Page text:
Question about 2004 Mercury Mountaineer

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I bought a new battery and still wont start

It will start real good for a day and then it needs cable again

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Have you had the alternator checked? may not be charging the battery.

Posted on Oct 30, 2012

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You may have an excessive current drain (look up parasitic drain) on the battery.Check these in this order:

1) Is there any interior light, or any other accessories left on when the vehicle is stopped? Is the trunk light allowed to stay on? Turn these all off if so.
2) Is there a stereo allowed to stay on with the engine off? If so, re-wire it to always turn off when ignition is switched off.
3) Is the vehicle fitted with an alarm? Does the alarm have a backup battery for the siren?
If you have a multimeter with ammeter, then please follow these instructions:
Test 1) With the ignition turned OFF, disconnect the positive terminal of the vehicle's battery and connect the multimeter (switched to amps setting) in series with the battery's positive terminal and the positive lead of the battery. BE SURE to make sure that your stereo does not require a key code later, or that you have the code to input when this test is over and you need to reconnect the battery.Take the keys out of the ignition, close the vehicle's doors (if there is a hood switch for the alarm, then tape it closed, make sure everything is turned off, and that the vehicle alarm is NOT set.
Keep an eye on your ammeter. A typical and normal battery drain on most cars after ten minutes will read 0.03 amps. If your vehicle shows this figure, then everything is good so far. (If higher than this figure, proceed to test 2 below.) If around this 0.03 amps range, then set the vehicle's alarm. Recheck amp draw. If exceeding around 0.06 amps, then alarm is likely faulty. Most likely cause is any back-up battery within the alarm's siren unit has failed.
Test 2: If amp draw exceeds 0.03 amps at rest, then locate vehicle's interior fuse box, and start pulling fuses one by one and then retesting. The way I would proceed with this is first take out the fuse for the interior lights. This allows you to first read your multimeter and see of amps have dropped back to normal, and then continue pulling other fuses with the interior lights off completely. This will ensure the interior lights cannot interfere with your readings as you continue.Pull the radio/stereo fuse. The stereo is the second most common cause of parasitic drain after the alarm system.Every time you pull a fuse but register no change in amp draw, then replace the fuse and continue until you pull a fuse which causes the amp draw to drop considerably. That fuse will be the system which is at fault and will lead you to your remedy.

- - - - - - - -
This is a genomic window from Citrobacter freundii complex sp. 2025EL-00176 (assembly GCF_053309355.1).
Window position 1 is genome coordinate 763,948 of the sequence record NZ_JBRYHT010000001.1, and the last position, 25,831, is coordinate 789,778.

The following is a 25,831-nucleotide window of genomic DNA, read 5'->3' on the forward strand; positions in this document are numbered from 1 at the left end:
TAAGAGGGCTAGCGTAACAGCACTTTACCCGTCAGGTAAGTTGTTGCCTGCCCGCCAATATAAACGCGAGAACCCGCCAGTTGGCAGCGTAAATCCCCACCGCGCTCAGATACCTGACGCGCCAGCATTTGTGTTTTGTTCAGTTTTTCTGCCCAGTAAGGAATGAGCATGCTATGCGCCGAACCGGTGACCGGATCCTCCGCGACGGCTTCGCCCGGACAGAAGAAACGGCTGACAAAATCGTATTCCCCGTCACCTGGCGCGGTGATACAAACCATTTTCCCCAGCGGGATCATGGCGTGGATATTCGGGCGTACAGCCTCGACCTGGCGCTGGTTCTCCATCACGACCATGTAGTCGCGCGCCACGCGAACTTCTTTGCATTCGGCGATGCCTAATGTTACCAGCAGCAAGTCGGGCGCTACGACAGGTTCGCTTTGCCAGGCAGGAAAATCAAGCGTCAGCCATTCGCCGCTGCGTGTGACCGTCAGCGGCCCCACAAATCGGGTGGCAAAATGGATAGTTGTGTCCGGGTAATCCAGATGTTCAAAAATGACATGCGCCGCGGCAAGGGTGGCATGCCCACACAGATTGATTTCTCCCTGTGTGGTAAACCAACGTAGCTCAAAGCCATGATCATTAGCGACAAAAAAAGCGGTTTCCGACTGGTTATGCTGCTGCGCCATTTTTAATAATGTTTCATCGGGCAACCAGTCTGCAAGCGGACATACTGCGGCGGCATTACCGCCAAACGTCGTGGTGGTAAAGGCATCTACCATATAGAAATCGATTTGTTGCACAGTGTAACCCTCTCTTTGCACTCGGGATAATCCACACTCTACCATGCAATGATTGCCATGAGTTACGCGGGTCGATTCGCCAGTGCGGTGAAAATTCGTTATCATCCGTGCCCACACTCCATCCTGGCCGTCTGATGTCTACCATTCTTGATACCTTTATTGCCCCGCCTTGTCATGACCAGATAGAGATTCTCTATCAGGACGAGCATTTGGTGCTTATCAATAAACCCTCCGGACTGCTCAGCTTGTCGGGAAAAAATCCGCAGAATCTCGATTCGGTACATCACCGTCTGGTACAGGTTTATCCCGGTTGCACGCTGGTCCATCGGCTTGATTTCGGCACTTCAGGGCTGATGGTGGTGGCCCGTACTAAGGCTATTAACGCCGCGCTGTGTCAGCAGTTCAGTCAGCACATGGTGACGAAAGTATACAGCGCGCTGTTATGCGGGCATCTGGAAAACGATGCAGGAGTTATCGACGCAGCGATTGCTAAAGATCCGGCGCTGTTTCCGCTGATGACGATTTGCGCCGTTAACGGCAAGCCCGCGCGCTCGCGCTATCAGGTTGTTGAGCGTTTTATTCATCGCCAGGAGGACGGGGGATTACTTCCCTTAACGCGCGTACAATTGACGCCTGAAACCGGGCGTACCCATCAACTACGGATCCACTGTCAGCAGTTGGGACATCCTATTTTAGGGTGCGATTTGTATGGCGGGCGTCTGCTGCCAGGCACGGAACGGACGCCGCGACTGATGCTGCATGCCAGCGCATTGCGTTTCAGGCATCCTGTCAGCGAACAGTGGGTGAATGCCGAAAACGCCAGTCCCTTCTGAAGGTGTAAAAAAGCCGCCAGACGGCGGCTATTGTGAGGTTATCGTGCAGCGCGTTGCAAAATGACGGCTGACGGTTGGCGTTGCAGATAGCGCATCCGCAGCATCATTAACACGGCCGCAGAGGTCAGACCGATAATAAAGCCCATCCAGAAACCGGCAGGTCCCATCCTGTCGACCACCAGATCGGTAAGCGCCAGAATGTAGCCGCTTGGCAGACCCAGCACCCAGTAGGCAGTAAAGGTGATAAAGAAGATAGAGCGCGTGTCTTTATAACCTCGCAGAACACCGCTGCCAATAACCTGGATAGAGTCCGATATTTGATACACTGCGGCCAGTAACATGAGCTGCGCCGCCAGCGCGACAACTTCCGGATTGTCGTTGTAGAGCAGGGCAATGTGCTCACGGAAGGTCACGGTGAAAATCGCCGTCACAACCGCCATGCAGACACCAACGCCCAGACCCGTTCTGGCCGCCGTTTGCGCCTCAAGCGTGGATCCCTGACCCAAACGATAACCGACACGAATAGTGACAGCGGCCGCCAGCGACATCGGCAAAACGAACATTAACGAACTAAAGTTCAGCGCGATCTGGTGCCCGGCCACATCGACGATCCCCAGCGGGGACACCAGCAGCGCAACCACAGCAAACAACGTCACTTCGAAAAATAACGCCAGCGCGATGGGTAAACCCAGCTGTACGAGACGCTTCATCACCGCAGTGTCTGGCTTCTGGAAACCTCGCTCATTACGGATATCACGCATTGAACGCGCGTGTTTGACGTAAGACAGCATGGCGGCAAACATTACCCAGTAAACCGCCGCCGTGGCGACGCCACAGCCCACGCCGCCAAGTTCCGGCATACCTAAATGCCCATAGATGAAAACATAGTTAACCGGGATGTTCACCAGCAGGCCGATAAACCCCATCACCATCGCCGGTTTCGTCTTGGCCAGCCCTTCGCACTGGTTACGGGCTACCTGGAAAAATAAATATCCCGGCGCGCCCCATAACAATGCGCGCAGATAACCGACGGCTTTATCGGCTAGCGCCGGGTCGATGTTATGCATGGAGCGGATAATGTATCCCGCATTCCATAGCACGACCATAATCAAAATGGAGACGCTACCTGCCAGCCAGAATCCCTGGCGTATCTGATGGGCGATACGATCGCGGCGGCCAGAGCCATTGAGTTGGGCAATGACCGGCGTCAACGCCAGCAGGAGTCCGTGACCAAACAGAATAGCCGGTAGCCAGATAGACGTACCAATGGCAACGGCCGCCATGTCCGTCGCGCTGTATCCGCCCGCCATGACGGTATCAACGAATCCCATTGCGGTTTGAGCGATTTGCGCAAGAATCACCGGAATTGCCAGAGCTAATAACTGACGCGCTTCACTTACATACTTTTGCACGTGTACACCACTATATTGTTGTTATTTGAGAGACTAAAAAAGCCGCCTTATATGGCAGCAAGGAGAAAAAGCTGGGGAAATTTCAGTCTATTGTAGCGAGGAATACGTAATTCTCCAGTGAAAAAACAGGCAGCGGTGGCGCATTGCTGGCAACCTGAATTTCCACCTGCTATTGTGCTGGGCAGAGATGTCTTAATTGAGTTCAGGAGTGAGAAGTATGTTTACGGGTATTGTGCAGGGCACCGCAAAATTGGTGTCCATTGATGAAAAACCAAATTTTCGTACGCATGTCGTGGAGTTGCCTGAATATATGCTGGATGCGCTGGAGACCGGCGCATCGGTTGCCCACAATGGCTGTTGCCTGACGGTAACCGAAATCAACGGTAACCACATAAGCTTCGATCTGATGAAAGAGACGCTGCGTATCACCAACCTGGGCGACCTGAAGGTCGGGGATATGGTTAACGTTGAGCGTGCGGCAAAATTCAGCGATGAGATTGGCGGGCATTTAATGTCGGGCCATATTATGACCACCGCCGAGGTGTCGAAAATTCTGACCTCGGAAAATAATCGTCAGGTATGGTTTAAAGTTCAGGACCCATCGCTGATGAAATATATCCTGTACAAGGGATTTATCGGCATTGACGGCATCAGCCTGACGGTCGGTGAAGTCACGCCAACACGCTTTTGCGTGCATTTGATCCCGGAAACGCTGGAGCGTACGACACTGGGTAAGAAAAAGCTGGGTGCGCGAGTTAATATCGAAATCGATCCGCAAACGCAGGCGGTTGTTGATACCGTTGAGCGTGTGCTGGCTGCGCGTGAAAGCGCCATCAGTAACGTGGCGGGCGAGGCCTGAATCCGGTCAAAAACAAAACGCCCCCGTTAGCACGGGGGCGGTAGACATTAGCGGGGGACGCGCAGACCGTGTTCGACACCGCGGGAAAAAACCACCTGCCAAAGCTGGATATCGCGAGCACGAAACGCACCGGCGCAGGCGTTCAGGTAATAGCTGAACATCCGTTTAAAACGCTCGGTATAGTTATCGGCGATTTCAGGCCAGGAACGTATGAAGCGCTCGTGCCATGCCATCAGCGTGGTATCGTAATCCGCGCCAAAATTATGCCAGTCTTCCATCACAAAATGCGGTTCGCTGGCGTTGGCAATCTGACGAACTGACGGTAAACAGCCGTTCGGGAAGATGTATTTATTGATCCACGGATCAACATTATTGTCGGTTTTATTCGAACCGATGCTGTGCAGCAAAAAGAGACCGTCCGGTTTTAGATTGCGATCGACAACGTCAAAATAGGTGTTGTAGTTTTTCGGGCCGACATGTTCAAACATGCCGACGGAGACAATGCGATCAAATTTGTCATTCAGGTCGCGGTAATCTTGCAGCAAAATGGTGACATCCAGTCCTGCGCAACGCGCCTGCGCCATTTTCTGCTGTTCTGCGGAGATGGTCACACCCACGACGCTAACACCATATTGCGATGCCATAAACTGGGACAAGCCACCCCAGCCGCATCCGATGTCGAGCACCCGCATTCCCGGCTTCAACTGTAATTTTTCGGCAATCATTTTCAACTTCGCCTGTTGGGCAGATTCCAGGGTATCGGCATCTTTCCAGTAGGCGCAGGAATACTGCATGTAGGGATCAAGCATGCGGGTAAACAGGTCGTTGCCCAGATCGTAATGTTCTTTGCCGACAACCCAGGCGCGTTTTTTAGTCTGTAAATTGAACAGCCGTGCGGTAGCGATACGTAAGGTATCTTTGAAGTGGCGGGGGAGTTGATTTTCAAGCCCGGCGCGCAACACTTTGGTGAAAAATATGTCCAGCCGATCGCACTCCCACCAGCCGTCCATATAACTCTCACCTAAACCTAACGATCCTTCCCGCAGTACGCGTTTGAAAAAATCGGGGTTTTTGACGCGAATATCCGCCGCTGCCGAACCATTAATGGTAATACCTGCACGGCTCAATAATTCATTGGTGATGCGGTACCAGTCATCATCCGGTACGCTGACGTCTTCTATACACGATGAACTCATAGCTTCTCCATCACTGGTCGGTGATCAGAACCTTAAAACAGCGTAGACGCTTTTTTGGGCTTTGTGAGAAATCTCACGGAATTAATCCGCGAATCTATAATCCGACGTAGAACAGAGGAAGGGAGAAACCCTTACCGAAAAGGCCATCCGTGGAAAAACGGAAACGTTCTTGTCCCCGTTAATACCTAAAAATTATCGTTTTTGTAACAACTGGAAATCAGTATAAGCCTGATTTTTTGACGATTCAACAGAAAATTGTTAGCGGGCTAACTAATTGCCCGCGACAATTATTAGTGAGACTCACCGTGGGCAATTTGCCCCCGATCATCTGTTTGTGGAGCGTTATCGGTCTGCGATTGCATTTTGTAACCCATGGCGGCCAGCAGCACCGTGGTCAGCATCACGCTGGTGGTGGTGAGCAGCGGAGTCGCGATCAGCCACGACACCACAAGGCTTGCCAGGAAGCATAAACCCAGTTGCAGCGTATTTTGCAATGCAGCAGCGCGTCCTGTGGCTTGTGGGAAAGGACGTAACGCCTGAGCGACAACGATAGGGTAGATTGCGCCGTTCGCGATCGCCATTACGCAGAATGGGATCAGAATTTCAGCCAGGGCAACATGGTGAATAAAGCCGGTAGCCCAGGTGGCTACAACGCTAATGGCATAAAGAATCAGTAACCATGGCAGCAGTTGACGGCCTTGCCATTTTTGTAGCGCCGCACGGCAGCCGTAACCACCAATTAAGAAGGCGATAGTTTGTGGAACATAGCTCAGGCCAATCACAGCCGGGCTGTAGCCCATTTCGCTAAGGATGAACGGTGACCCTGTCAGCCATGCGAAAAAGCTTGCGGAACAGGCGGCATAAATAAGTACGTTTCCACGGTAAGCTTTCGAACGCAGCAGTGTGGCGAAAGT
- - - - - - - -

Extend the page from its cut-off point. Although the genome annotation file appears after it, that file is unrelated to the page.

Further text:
When you have completed your diagnostics, then remember to reset your vehicle's clock, stereo codes, radio station presets. You may notice that the vehicle's performance may have changed slightly after the battery has been disconnected for several minutes.
Most vehicle ECUs are learning computers and have the basic ability to adjust the vehicle's performance to suit your style of driving. After a few minutes driving around again, your vehicle's engine computer will adjust the engine's performance to best suit your driving characteristics. The computers memory will typically be erased every time you disconnected the vehicle's battery for an extended period.

If none of the above helps, then please repost.

Posted on Oct 30, 2012

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I just bought a new battery and now my car wont start. It turns over sometimes and then others no. I started it and made it home. But now it wont start again.??

Your problem may not have been the battery at all, but corroded connections somewhere between the battery and the starter.
Disconnect the negative battery terminal (always) first, then the positive. Inspect the cables at the battery clamps and make sure they are not corroded away under the insulation by flexing them close to the clamps. If they bend easily, you need new cables.
If those appear to be OK, follow the positive (red) cable down to the starter or solenoid terminal, remove and clean this.
Follow the negative (black) cable to its other end (could be chassis or engine block), remove and clean this too.
If the starter still isn't responsive, the starter (or solenoid if separate) may have failed.
Whether external or internal, the solenoid has to handle 100-150 amperes which caused the heavy copper contacts to eventually arc themselves to death, often by becoming intermittent at first, then not contacting enough to supply current to the starter.
If the starter has a hump on its side, this is the solenoid and is replaced with the starter. Some vehicles use an external solenoid (this is just a very beefy relay) and you may have found it while cleaning connectors.
When RE-connecting the battery, always connect the negative terminal last.

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